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Biogeosciences An interactive open-access journal of the European Geosciences Union
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The Mauritanian–Cap Vert upwelling is shown to be sensitive to climate change forcing on upwelling processes, which strongly affects the CO2 surface distribution, ocean acidification rates, and air–sea CO2 exchange. We confirmed an upwelling intensification, an increase in the CO2 outgassing, and an important decrease in the pH of the surface waters. Upwelling areas are poorly studied and VOS lines are shown as one of the most significant contributors to our knowledge of the ocean's response.
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Articles | Volume 14, issue 17
Biogeosciences, 14, 3859–3871, 2017
https://doi.org/10.5194/bg-14-3859-2017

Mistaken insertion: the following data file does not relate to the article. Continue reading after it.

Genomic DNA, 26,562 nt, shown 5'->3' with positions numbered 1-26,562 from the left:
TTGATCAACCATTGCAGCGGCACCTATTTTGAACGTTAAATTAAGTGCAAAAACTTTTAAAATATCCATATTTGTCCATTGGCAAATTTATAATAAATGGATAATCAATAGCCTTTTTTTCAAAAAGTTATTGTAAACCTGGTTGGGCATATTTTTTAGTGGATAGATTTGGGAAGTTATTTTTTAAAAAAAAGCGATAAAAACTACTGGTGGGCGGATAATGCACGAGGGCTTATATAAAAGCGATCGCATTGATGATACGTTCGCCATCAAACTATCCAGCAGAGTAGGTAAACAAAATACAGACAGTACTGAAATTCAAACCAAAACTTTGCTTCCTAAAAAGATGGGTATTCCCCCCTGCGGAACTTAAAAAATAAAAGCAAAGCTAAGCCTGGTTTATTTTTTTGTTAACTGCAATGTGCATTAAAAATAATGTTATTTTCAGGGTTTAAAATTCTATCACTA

Special issue: The Ocean in a High-CO2 World IV

Biogeosciences, 14, 3859–3871, 2017
https://doi.org/10.5194/bg-14-3859-2017

Research article 31 Aug 2017

Research article | 31 Aug 2017

Changes in the partial pressure of carbon dioxide in the Mauritanian–Cap Vert upwelling region between 2005 and 2012

Melchor González-Dávila et al.

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Short summary
The Mauritanian–Cap Vert upwelling is shown to be sensitive to climate change forcing on upwelling processes, which strongly affects the CO2 surface distribution, ocean acidification rates, and air–sea CO2 exchange. We confirmed an upwelling intensification, an increase in the CO2 outgassing, and an important decrease in the pH of the surface waters. Upwelling areas are poorly studied and VOS lines are shown as one of the most significant contributors to our knowledge of the ocean's response.
Citation
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Preprint